Ashman, Bird, and Zepf's D Statistic (Ashman's D): This function calculates a measure of how well differentiated two distributions (distribution components) are. For instance, if the two distributions are identical, this statistic is zero. A good rule of thumb is that if the statistic is above ~2, there is good separation. If you suspect that your data is bimodal this can be used by replicating the suspected mixture components and checking the statistic. Alternatively, if the components are known outright this is straightforward to implement.

Bimodality Separation: the Bimodality Separation statistic measures how differentiated two distributions (distribution components) are. However, this statistic uses the added assumption that both are Gaussian (normal) distributions (or that the distribution is a mixture of two Gaussian (normal) components).

Sathish Deevi & 4D Strategies

Ashman, K., Bird, C., & Zepf, S. (1994). Detecting bimodality in astronomical datasets. The Astronomical Journal, 2348-2361.

Ellison, A. (1987). Effect of Seed Dimorphism on the Density-Dependent Dynamics of Experimental Populations of Atriplex triangularis (Chenopodiaceae). American Journal of Botany, 74(8), 1280-1288.

Zhang, C., Mapes, B., & Soden, B. (2003). Bimodality in tropical water vapour. Quarterly Journal of the Royal Meteorological Society, 129(594), 2847-2866.

`http://www.sdeevi.com/modes_package`

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#12 Examples of the most useful and common features of this package
#are included below.
##### Nonparametric Examples #####
### 1) Mode examples
##Example 1.1
#data<-c(rep(6,9),rep(3,3))
#mode(data,type=1,"NULL","NULL")
##Example 1.2
#data<-c(rep(6,9),rep(3,9))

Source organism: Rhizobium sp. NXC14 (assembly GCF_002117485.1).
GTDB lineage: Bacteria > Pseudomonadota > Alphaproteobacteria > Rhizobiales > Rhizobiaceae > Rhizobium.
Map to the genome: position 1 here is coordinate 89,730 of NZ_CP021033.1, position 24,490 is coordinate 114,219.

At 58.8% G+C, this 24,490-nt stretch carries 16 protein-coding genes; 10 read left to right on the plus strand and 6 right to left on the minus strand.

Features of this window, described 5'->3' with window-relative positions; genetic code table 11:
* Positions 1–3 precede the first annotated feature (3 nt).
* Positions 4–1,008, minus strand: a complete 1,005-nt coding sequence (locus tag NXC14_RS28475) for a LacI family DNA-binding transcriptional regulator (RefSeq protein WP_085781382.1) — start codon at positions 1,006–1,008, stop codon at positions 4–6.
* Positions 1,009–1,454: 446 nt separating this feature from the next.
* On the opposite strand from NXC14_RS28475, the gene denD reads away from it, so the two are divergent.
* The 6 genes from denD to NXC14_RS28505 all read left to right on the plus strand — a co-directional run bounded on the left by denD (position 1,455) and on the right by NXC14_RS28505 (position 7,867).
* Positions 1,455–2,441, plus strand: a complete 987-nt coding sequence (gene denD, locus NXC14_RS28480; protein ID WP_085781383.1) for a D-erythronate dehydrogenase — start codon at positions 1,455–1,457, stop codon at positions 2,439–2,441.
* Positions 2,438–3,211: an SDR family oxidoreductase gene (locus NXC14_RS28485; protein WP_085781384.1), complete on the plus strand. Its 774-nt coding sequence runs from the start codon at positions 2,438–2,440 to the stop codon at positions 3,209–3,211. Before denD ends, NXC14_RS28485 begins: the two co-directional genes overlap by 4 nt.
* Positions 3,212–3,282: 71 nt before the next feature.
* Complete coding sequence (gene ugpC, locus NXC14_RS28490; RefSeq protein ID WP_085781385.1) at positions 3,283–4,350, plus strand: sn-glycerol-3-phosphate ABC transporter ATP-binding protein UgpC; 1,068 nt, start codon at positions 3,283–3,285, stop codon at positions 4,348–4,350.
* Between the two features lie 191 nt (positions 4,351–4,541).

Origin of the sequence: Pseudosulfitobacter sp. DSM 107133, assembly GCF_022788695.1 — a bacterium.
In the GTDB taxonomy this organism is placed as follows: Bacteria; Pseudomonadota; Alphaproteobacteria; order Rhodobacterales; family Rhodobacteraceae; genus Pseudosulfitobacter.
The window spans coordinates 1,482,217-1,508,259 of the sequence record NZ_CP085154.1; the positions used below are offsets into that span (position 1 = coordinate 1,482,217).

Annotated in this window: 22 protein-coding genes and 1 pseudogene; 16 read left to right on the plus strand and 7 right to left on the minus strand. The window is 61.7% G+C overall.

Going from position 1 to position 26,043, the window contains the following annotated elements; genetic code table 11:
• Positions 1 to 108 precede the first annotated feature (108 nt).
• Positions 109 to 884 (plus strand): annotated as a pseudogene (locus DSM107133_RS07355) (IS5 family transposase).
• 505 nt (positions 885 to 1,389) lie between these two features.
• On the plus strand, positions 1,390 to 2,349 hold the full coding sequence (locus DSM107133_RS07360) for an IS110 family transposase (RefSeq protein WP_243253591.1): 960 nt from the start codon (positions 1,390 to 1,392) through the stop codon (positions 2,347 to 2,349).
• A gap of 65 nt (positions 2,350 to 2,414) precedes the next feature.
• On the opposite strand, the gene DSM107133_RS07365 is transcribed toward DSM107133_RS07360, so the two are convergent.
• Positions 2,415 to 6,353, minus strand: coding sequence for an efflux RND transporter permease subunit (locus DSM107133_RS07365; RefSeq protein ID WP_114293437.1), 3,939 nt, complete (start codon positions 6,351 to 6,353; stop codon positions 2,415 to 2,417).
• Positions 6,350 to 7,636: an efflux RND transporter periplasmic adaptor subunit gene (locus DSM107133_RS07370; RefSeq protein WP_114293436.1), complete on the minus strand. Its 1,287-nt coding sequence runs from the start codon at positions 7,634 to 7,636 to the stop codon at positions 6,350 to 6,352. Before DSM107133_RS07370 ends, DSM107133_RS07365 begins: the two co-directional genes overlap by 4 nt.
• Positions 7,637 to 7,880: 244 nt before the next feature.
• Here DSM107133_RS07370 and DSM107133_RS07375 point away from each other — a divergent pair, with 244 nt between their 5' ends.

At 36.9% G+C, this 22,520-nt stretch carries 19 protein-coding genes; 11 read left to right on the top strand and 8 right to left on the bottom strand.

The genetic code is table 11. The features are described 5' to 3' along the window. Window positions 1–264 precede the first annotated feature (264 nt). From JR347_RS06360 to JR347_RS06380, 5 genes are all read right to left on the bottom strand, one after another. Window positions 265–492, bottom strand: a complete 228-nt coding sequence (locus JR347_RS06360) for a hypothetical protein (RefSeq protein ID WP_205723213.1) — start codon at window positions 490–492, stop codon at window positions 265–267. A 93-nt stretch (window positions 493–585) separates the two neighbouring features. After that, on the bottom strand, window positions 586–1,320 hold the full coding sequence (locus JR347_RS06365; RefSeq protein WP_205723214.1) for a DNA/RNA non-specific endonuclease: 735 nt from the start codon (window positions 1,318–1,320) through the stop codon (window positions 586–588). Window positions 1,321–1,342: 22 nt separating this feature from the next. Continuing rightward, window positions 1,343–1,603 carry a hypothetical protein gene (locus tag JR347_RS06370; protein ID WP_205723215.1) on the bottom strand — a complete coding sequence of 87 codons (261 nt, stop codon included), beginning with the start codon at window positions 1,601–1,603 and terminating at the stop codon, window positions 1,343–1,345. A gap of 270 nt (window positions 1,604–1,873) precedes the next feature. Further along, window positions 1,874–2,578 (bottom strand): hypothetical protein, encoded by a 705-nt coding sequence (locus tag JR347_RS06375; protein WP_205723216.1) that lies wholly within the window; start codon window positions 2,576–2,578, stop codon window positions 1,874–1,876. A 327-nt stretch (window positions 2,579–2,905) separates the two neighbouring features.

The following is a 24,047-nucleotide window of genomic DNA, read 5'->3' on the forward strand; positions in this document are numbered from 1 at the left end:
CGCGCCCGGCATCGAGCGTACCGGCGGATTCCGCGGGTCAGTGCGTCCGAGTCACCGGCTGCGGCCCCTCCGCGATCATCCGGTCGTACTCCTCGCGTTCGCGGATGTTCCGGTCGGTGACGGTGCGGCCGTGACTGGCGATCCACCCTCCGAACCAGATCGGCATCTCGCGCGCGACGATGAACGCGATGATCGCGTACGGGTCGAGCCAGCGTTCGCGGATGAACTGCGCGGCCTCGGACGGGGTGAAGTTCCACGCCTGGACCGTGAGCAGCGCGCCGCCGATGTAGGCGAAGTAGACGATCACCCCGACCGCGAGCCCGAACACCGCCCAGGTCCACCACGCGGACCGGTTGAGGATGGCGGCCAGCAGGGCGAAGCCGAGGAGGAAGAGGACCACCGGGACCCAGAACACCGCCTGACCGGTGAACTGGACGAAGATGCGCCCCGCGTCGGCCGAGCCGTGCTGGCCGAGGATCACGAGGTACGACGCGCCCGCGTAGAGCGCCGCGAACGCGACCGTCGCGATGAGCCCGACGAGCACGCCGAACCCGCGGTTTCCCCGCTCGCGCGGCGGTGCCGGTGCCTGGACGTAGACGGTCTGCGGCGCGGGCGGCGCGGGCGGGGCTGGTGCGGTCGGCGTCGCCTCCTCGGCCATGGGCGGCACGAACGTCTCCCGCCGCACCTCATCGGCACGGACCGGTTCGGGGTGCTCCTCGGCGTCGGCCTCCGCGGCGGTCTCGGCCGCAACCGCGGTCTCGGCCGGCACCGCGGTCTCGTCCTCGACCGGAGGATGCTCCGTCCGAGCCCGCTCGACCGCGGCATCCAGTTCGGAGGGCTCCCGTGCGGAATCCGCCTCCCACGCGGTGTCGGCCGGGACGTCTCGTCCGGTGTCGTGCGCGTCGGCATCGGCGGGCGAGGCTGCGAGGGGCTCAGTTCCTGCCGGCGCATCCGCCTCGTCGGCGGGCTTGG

#mode(data,type=1,"NULL","NULL")
##Example 1.3
#data<-c(rep(6,9),rep(3,8),rep(7,7),rep(2,6))
#mode(data,type=1,"NULL",2)
##Example 1.4
#data<-c(rnorm(15,0,1),rnorm(21,5,1),rep(3,3))
#mode(data)
##Example 1.5
#data<-c(rep(6,3),rep(3,3),rnorm(15,0,1))
#mode(data,3,NULL,4)
#mode(data,type=2,digits=1,3)
### 2) Other General Parametric Examples
##Example 2.1
#data<-c(rnorm(15,0,1),rnorm(21,5,1))
#hist(data)
#bimodality_amplitude(data,TRUE)
#bimodality_coefficient(data,TRUE)
#bimodality_ratio(data,FALSE)
##Example 2.2
#data<-c(rnorm(21,0,1),rnorm(21,5,1))
#hist(data)
#bimodality_amplitude(data,TRUE)
#bimodality_coefficient(data,TRUE)
#bimodality_ratio(data,FALSE)
### 3) Mixture Proportions Examples
##Example 3.1
#dist1<-rnorm(21,5,2)
#dist2<-dist1+11
#data<-c(dist1,dist2)
#hist(data)
#bimodality_amplitude(data,TRUE)
#bimodality_ratio(data,FALSE)
##Example 3.2
#dist1<-rnorm(21,-15,1)
#dist2<-rep(dist1,3)+30
#data<-c(dist1,dist2)
#hist(data)
#bimodality_amplitude(data,TRUE)
#bimodality_ratio(data,FALSE)
##Example 3.4
#dist1<-rep(7,70)
#dist2<-rep(-7,70)
#data<-c(dist1,dist2)
#hist(data)
#bimodality_ratio(data,FALSE)
##### Parametric Examples #####
### 4) Replicating a two component Gaussian (normal) mixture
### Example 4.1
##Draw data & plot the distribution
#dist1<-rnorm(14,-5,1)
#dist2<-rnorm(21,5,1)
#plot(density(c(dist1,dist2)), main="Bimodal Gaussian mixture distribution")
##Calculate the means and standard deviations
#mu1<-mean(dist1)
#mu2<-mean(dist2)
#sd1<-sd(dist1)
#sd2<-sd(dist2)
##Apply measures
#Ashmans_D(mu1,mu2,sd1,sd2)
#bimodality_separation(mu1,mu2,sd1,sd2)
### 5) Applying to know mixture components
### Example 5.1
##Draw data & plot the distribution
#data<-c(rnorm(15,0,1),rnorm(21,15,3))
#plot(density(c(dist1,dist2)), main="Bimodal Gaussian mixture distribution")
##Apply measures
#Ashmans_D(mu1,mu2,sd1,sd2)
#bimodality_separation(mu1,mu2,sd1,sd2)
``` |